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Category: Owl in the Olive Tree

Feb. 25, 2019

Owl in the Olive Tree post on "Language Patterns in International Relations"

Minerva-funded researcher Leah Windsor's Owl in the Olive Tree blog post on "Language Patterns in International Relations"."Language, and the meaning behind it, represents an ongoing challenge to understanding the intentions of others. How can we know if a leader is making a credible threat, or just bluffing? When do leaders’ words signal their

Jan. 17, 2019

Owl in the Olive Tree post on "Engaging Overseas: Lessons from Afghanistan and Beyond"

Minerva-funded researchers Eli Berman and Jacob N. Shapiro Owl in the Olive Tree blog post on "Engaging Overseas: Lessons for Afghanistan and Beyond":"President Trump’s announcement of further troop reductions in Afghanistan raises a substantive question. To what end are US forces engaged at all, after 17 years of a conflict that remains

Dec. 17, 2018

Owl in the Olive Tree post on "Radicalism and Cultural Homelessness"

Minerva-funded researchers Sarah Lyons-Padilla and Michele J. Gelfand submit the first Owl in the Olive Tree blog post on their research into "Radicalism and Cultural Homelessness". "Events like the 2015 Paris attacks, the 2015 San Bernardino shootings, the 2016 Orlando Pulse Nightclub shooting, the 2013 Boston Marathon bombing, and others since are seared into our memories. While many details of these attacks were different, they do have a striking commonality: these attacks were perpetrated by immigrant residents or citizens of the targeted country. Such tragedies raise a puzzling question: what would make someone turn against their own country?..." Read more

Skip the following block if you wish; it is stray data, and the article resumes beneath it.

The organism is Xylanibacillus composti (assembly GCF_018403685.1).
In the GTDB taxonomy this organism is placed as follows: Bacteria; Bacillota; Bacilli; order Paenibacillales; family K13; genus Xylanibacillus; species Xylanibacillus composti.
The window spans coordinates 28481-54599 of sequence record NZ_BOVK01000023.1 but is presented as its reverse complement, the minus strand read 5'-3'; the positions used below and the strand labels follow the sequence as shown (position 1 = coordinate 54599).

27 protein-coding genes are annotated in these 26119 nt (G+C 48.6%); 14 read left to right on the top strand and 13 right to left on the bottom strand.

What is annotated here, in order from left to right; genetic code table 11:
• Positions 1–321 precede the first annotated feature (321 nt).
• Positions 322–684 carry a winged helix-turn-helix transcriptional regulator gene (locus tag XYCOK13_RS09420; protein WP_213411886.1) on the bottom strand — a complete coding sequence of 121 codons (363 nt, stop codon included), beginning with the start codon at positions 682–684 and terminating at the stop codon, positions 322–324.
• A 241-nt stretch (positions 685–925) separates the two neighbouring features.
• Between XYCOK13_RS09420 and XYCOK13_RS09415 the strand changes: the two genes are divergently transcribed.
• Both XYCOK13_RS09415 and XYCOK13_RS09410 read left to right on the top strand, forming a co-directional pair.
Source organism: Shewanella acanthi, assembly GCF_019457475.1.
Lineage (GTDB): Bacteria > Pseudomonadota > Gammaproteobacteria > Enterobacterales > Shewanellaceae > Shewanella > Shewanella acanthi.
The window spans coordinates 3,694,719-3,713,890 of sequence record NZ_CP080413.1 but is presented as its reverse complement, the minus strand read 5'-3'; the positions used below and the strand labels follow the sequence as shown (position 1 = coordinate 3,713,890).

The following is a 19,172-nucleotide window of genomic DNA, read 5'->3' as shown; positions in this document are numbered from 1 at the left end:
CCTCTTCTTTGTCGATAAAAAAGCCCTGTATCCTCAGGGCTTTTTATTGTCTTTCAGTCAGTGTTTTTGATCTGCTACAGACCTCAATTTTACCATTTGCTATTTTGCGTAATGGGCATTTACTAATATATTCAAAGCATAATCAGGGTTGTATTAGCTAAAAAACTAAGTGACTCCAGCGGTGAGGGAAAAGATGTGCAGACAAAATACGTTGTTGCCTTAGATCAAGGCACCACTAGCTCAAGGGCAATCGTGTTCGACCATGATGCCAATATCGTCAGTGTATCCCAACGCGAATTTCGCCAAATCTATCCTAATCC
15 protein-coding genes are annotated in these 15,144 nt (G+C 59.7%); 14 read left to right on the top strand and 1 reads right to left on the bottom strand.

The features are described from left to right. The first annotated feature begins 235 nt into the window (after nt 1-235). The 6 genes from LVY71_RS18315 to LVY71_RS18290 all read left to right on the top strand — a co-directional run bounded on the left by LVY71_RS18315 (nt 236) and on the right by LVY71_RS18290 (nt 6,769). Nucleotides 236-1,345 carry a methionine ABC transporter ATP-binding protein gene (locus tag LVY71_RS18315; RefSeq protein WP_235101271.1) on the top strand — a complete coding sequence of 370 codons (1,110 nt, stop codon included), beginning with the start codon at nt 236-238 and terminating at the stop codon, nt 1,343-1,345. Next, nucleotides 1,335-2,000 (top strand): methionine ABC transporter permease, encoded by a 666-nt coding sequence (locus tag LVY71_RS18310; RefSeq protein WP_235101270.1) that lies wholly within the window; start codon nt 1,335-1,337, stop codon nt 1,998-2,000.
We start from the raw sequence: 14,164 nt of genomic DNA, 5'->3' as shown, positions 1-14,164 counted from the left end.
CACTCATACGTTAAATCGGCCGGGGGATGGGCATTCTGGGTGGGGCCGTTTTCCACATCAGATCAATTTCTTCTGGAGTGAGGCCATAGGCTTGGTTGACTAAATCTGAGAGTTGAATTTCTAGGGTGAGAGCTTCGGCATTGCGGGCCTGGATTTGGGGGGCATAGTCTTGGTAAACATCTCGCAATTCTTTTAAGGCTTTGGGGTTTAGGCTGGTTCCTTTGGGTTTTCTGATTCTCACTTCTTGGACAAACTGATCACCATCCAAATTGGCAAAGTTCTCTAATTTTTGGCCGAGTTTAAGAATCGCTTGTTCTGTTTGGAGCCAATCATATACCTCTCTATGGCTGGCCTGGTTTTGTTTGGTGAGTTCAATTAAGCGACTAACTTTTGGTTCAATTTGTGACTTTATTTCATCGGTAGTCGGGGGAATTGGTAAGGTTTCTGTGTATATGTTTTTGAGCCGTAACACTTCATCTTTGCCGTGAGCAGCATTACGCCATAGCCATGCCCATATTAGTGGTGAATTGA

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Minerva-USIP Peace and Security Fellow Casey Mahoney's new article "Shared Responsibility: Enacting Military AI Ethics in U.S. Coalitions"
By Casey Mahoney | May 5, 2022
"AI is making human judgment in war more, not less, important. This means the United States and its allies and partners will need to innovate together, focusing on more than broad ethical principles and technical solutions."
Exploring the Social-Ecological Factors that Mobilize Children into Violence
By Mia Bloom | April 28, 2022
This article applies the social-ecological model to children’s mobilization into two violent groups—Central American gangs and terrorist organizations. While these two groups clearly differ in important ways, there are contextual similarities that frame a child’s involvement in each. For example, both flourish in low-resource settings where governmental structures may have been weakened or disrupted.

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